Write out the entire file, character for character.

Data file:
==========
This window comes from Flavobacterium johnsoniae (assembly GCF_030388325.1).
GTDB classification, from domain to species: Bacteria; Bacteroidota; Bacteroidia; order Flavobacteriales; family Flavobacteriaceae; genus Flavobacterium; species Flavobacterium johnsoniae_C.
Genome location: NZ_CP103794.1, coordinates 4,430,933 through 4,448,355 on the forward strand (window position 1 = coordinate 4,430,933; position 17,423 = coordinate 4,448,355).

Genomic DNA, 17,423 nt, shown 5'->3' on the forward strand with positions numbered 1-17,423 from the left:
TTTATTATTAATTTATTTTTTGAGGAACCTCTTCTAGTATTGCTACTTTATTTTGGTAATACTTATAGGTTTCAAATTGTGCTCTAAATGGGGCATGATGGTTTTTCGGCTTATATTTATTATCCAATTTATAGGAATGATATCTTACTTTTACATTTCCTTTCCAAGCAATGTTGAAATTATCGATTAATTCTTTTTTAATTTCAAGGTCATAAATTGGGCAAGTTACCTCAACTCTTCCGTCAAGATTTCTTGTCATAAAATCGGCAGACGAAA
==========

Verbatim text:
This window comes from Flavobacterium johnsoniae (assembly GCF_030388325.1).
GTDB classification, from domain to species: Bacteria; Bacteroidota; Bacteroidia; order Flavobacteriales; family Flavobacteriaceae; genus Flavobacterium; species Flavobacterium johnsoniae_C.
Genome location: NZ_CP103794.1, coordinates 4,430,933 through 4,448,355 on the forward strand (window position 1 = coordinate 4,430,933; position 17,423 = coordinate 4,448,355).

Genomic DNA, 17,423 nt, shown 5'->3' on the forward strand with positions numbered 1-17,423 from the left:
TTTATTATTAATTTATTTTTTGAGGAACCTCTTCTAGTATTGCTACTTTATTTTGGTAATACTTATAGGTTTCAAATTGTGCTCTAAATGGGGCATGATGGTTTTTCGGCTTATATTTATTATCCAATTTATAGGAATGATATCTTACTTTTACATTTCCTTTCCAAGCAATGTTGAAATTATCGATTAATTCTTTTTTAATTTCAAGGTCATAAATTGGGCAAGTTACCTCAACTCTTCCGTCAAGATTTCTTGTCATAAAATCGGCAGACGAAA